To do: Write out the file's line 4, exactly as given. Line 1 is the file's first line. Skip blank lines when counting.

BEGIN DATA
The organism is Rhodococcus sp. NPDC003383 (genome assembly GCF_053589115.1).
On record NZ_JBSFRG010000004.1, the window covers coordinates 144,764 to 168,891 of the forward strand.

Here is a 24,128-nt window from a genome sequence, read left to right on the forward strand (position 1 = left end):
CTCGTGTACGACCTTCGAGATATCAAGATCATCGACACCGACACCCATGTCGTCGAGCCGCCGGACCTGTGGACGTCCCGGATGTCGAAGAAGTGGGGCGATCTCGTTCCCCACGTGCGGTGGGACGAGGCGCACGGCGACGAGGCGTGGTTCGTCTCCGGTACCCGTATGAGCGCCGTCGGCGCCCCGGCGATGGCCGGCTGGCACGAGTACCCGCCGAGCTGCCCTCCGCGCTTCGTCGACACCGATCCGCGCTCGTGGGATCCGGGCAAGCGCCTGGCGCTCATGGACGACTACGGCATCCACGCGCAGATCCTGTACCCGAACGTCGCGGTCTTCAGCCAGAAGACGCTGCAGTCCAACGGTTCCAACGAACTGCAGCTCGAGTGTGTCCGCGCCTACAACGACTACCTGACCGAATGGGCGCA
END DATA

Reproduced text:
CTCGTGTACGACCTTCGAGATATCAAGATCATCGACACCGACACCCATGTCGTCGAGCCGCCGGACCTGTGGACGTCCCGGATGTCGAAGAAGTGGGGCGATCTCGTTCCCCACGTGCGGTGGGACGAGGCGCACGGCGACGAGGCGTGGTTCGTCTCCGGTACCCGTATGAGCGCCGTCGGCGCCCCGGCGATGGCCGGCTGGCACGAGTACCCGCCGAGCTGCCCTCCGCGCTTCGTCGACACCGATCCGCGCTCGTGGGATCCGGGCAAGCGCCTGGCGCTCATGGACGACTACGGCATCCACGCGCAGATCCTGTACCCGAACGTCGCGGTCTTCAGCCAGAAGACGCTGCAGTCCAACGGTTCCAACGAACTGCAGCTCGAGTGTGTCCGCGCCTACAACGACTACCTGACCGAATGGGCGCA